Season after season, surprising stories of amazing escapes or unexpected collapses happen, bringing the level of intensity in these last few matches to unbearable heights for the fans of those teams involved. However, this year everything looked disappointingly clear as early as April 22: Racing, Sporting and Zaragoza were going down, while the remaining teams in the bottom half of the table could enjoy a peaceful end of the season and plan for the upcoming year.

But then the invisible hand decided to take action. Under its spell, Zaragoza won three matches in a row (no Zaragocista can possibly remember when the last time that this happened was); Sporting got three wins in their last four, including a more-than-bizarre 3-0 victory over Espanyol in Cornella; Rayo managed the impressive feat of losing six consecutive matches, and suddenly we found ourselves enjoying a full-blown relegation battle almost out of nowhere. Now Zaragoza, Sporting, Rayo, Villarreal and even Granada will fight to avoid the two remaining passports to the Segunda in the final match of the season.

Zaragoza and Rayo present the most interesting cases. The latter's shocking slump in form started a few days after they thrashed Osasuna 6-0 at home. At that point, they sat only three points away from a Europa League spot. Six defeats and twenty goals conceded later, the average Rayista supporter undergoes the same level of outrage and revolt against the club's administrators as the average Zaragocista felt a couple of months back, when the questionable methods of their seemingly eternal president Agapito Iglesias appeared destined to take Zaragoza back to the Segunda Division.

The tables have now turned, and while Zaragoza's unforeseen resurrection has brought every single Blanquillo supporter back to the stadium, agreeing to an unsigned truce with Mr Iglesias, the Rayistas can't stop complaining about administrators, coach, players, refs and whoever dares to get anywhere near Vallecas.

But the winners of this season's 'Complain About Your Coach' award have to be the Valencianistas. In a very different atmosphere than that of the Camp Nou, on Saturday evening the Ches bid their lukewarm farewell to Unai Emery, an unspectacular but consistent gaffer that, despite a constant stream of disciplinary issues under his tenure, said goodbye to Mestalla leaving the club in a Champions League spot for the third consecutive season. Their new manager, Mauricio Pellegrino, joins Manuel Pellegrini and Mauricio Pochettino in a confusingly named trio of Italian-South American managers that will become the nightmare of us La Liga journalists and proof readers alike.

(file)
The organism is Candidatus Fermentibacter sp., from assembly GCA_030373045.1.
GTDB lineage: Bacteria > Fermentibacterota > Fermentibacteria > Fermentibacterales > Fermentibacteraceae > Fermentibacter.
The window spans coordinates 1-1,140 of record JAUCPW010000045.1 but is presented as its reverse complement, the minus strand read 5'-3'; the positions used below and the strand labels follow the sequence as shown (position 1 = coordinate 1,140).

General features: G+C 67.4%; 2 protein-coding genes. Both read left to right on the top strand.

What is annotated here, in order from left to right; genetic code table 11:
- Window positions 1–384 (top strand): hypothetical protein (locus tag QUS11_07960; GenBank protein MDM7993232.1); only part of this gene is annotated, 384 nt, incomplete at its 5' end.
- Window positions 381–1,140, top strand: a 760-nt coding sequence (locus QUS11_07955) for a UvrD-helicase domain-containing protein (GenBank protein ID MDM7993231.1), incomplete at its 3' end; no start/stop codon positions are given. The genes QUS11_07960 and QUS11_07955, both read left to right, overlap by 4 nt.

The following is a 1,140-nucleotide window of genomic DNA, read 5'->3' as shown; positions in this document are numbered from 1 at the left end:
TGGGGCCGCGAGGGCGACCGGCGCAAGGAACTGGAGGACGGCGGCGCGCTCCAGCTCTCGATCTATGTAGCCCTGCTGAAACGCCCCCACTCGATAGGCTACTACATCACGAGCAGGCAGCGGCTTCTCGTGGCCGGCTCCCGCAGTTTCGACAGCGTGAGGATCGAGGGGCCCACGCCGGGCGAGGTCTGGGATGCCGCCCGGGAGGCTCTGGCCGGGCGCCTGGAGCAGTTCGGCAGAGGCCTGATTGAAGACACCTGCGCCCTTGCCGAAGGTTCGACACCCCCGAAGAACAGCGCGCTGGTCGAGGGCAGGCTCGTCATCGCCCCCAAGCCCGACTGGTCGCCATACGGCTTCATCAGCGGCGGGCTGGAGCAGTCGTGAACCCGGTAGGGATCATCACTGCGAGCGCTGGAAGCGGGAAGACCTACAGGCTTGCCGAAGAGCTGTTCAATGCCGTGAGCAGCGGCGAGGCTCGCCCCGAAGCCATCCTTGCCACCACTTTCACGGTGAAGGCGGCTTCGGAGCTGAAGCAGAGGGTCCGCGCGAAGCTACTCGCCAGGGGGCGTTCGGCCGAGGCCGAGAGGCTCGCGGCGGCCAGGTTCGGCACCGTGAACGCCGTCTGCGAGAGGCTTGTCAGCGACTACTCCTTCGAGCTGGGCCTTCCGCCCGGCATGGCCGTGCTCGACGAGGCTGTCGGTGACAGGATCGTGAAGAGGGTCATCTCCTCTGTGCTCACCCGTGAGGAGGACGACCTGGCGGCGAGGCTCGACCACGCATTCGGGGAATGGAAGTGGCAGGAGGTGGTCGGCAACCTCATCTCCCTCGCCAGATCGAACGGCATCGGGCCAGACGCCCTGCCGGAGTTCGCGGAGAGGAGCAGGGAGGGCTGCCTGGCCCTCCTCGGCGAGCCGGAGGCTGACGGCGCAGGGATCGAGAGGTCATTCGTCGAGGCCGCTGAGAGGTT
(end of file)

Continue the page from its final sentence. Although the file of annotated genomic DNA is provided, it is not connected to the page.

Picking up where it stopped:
In the final set of fixtures of the season, every match involving a team with anything at stake will be played at 2000 local time [1900 GMT] on Sunday. One of football's beautiful traits determines that no matter how much you hate your team's president, nor how you wish to terminate a certain forward's contract, or, in my case, how much I despise my team's current coach, once you get to the final matches of the season you just close ranks and blindly root for your side.

If your club got themselves involved in any of the pending La Liga battles, you already know that the last match of the season is the right time to leave aside your criticisms and support them for these last agonising 90 minutes. If you have nothing to root for, I suggest that you choose another outfit, get familiarised with their fight over the week, and desperately back them on Sunday night. The invisible hand will make sure that you don't forget the experience.

• Follow Eduardo Alvarez on Twitter @EdAlvarezSpain